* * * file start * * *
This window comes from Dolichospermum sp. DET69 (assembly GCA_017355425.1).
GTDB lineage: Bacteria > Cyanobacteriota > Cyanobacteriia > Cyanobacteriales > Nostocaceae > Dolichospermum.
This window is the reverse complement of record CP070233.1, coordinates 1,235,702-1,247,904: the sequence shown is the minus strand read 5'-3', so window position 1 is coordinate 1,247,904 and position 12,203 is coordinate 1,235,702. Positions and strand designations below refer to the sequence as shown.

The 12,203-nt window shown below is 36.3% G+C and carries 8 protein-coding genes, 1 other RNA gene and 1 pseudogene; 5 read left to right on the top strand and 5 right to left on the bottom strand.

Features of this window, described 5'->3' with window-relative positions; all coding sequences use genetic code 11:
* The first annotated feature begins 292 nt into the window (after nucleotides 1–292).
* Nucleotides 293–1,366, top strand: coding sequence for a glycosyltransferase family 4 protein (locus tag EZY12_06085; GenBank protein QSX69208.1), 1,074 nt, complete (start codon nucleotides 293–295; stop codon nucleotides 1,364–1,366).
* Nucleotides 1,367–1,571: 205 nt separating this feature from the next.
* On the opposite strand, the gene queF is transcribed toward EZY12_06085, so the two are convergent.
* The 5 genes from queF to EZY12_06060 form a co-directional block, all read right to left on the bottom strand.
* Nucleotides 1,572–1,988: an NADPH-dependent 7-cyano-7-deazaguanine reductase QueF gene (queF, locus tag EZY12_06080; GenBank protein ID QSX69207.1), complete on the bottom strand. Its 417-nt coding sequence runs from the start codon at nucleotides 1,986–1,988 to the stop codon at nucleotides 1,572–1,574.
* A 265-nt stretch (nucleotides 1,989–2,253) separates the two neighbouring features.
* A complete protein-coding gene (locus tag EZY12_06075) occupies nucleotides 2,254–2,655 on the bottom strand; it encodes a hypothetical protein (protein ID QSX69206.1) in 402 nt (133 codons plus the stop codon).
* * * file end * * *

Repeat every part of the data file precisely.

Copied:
This window comes from Dolichospermum sp. DET69 (assembly GCA_017355425.1).
GTDB lineage: Bacteria > Cyanobacteriota > Cyanobacteriia > Cyanobacteriales > Nostocaceae > Dolichospermum.
This window is the reverse complement of record CP070233.1, coordinates 1,235,702-1,247,904: the sequence shown is the minus strand read 5'-3', so window position 1 is coordinate 1,247,904 and position 12,203 is coordinate 1,235,702. Positions and strand designations below refer to the sequence as shown.

The 12,203-nt window shown below is 36.3% G+C and carries 8 protein-coding genes, 1 other RNA gene and 1 pseudogene; 5 read left to right on the top strand and 5 right to left on the bottom strand.

Features of this window, described 5'->3' with window-relative positions; all coding sequences use genetic code 11:
* The first annotated feature begins 292 nt into the window (after nucleotides 1–292).
* Nucleotides 293–1,366, top strand: coding sequence for a glycosyltransferase family 4 protein (locus tag EZY12_06085; GenBank protein QSX69208.1), 1,074 nt, complete (start codon nucleotides 293–295; stop codon nucleotides 1,364–1,366).
* Nucleotides 1,367–1,571: 205 nt separating this feature from the next.
* On the opposite strand, the gene queF is transcribed toward EZY12_06085, so the two are convergent.
* The 5 genes from queF to EZY12_06060 form a co-directional block, all read right to left on the bottom strand.
* Nucleotides 1,572–1,988: an NADPH-dependent 7-cyano-7-deazaguanine reductase QueF gene (queF, locus tag EZY12_06080; GenBank protein ID QSX69207.1), complete on the bottom strand. Its 417-nt coding sequence runs from the start codon at nucleotides 1,986–1,988 to the stop codon at nucleotides 1,572–1,574.
* A 265-nt stretch (nucleotides 1,989–2,253) separates the two neighbouring features.
* A complete protein-coding gene (locus tag EZY12_06075) occupies nucleotides 2,254–2,655 on the bottom strand; it encodes a hypothetical protein (protein ID QSX69206.1) in 402 nt (133 codons plus the stop codon).